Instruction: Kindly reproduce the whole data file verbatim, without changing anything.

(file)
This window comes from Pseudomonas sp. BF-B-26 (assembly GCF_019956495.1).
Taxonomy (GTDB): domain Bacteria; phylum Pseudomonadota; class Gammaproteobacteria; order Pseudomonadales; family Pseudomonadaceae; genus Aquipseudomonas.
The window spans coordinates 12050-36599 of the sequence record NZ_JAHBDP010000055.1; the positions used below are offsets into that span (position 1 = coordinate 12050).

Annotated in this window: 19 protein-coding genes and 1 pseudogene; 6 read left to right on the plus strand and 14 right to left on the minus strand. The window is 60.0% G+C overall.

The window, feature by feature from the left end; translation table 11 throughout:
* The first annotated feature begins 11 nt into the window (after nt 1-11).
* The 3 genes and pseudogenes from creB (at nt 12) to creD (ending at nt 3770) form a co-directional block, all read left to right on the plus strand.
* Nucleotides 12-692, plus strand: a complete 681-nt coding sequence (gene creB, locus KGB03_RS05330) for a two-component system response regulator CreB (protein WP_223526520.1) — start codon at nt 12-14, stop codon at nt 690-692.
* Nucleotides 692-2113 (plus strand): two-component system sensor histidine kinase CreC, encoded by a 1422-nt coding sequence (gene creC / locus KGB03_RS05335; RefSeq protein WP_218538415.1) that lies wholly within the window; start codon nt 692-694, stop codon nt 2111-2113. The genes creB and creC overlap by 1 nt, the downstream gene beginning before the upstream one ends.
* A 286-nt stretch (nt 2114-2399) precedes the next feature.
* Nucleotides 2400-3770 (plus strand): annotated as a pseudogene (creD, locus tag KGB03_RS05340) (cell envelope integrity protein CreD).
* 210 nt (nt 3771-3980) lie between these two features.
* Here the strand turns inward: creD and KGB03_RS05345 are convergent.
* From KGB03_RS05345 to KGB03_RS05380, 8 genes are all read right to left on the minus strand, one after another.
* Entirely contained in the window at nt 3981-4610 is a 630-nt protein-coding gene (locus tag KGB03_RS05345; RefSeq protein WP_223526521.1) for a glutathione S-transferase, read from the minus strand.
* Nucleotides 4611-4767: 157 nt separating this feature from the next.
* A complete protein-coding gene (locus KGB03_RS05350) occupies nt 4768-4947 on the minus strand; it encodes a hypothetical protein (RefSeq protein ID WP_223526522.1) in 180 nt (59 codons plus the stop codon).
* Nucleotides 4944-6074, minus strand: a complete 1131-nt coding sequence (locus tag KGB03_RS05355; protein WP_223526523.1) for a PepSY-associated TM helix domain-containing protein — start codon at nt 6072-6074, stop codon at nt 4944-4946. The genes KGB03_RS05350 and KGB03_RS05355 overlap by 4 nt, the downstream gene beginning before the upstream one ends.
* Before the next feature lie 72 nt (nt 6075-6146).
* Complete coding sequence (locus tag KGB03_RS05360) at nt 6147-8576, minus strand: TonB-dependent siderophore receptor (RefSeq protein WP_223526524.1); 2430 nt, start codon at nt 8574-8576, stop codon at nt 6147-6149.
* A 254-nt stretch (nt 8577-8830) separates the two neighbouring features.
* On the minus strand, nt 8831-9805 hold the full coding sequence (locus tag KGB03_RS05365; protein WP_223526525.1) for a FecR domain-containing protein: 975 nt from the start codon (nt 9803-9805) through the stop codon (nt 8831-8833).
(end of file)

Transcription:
This window comes from Pseudomonas sp. BF-B-26 (assembly GCF_019956495.1).
Taxonomy (GTDB): domain Bacteria; phylum Pseudomonadota; class Gammaproteobacteria; order Pseudomonadales; family Pseudomonadaceae; genus Aquipseudomonas.
The window spans coordinates 12050-36599 of the sequence record NZ_JAHBDP010000055.1; the positions used below are offsets into that span (position 1 = coordinate 12050).

Annotated in this window: 19 protein-coding genes and 1 pseudogene; 6 read left to right on the plus strand and 14 right to left on the minus strand. The window is 60.0% G+C overall.

The window, feature by feature from the left end; translation table 11 throughout:
* The first annotated feature begins 11 nt into the window (after nt 1-11).
* The 3 genes and pseudogenes from creB (at nt 12) to creD (ending at nt 3770) form a co-directional block, all read left to right on the plus strand.
* Nucleotides 12-692, plus strand: a complete 681-nt coding sequence (gene creB, locus KGB03_RS05330) for a two-component system response regulator CreB (protein WP_223526520.1) — start codon at nt 12-14, stop codon at nt 690-692.
* Nucleotides 692-2113 (plus strand): two-component system sensor histidine kinase CreC, encoded by a 1422-nt coding sequence (gene creC / locus KGB03_RS05335; RefSeq protein WP_218538415.1) that lies wholly within the window; start codon nt 692-694, stop codon nt 2111-2113. The genes creB and creC overlap by 1 nt, the downstream gene beginning before the upstream one ends.
* A 286-nt stretch (nt 2114-2399) precedes the next feature.
* Nucleotides 2400-3770 (plus strand): annotated as a pseudogene (creD, locus tag KGB03_RS05340) (cell envelope integrity protein CreD).
* 210 nt (nt 3771-3980) lie between these two features.
* Here the strand turns inward: creD and KGB03_RS05345 are convergent.
* From KGB03_RS05345 to KGB03_RS05380, 8 genes are all read right to left on the minus strand, one after another.
* Entirely contained in the window at nt 3981-4610 is a 630-nt protein-coding gene (locus tag KGB03_RS05345; RefSeq protein WP_223526521.1) for a glutathione S-transferase, read from the minus strand.
* Nucleotides 4611-4767: 157 nt separating this feature from the next.
* A complete protein-coding gene (locus KGB03_RS05350) occupies nt 4768-4947 on the minus strand; it encodes a hypothetical protein (RefSeq protein ID WP_223526522.1) in 180 nt (59 codons plus the stop codon).
* Nucleotides 4944-6074, minus strand: a complete 1131-nt coding sequence (locus tag KGB03_RS05355; protein WP_223526523.1) for a PepSY-associated TM helix domain-containing protein — start codon at nt 6072-6074, stop codon at nt 4944-4946. The genes KGB03_RS05350 and KGB03_RS05355 overlap by 4 nt, the downstream gene beginning before the upstream one ends.
* Before the next feature lie 72 nt (nt 6075-6146).
* Complete coding sequence (locus tag KGB03_RS05360) at nt 6147-8576, minus strand: TonB-dependent siderophore receptor (RefSeq protein WP_223526524.1); 2430 nt, start codon at nt 8574-8576, stop codon at nt 6147-6149.
* A 254-nt stretch (nt 8577-8830) separates the two neighbouring features.
* On the minus strand, nt 8831-9805 hold the full coding sequence (locus tag KGB03_RS05365; protein WP_223526525.1) for a FecR domain-containing protein: 975 nt from the start codon (nt 9803-9805) through the stop codon (nt 8831-8833).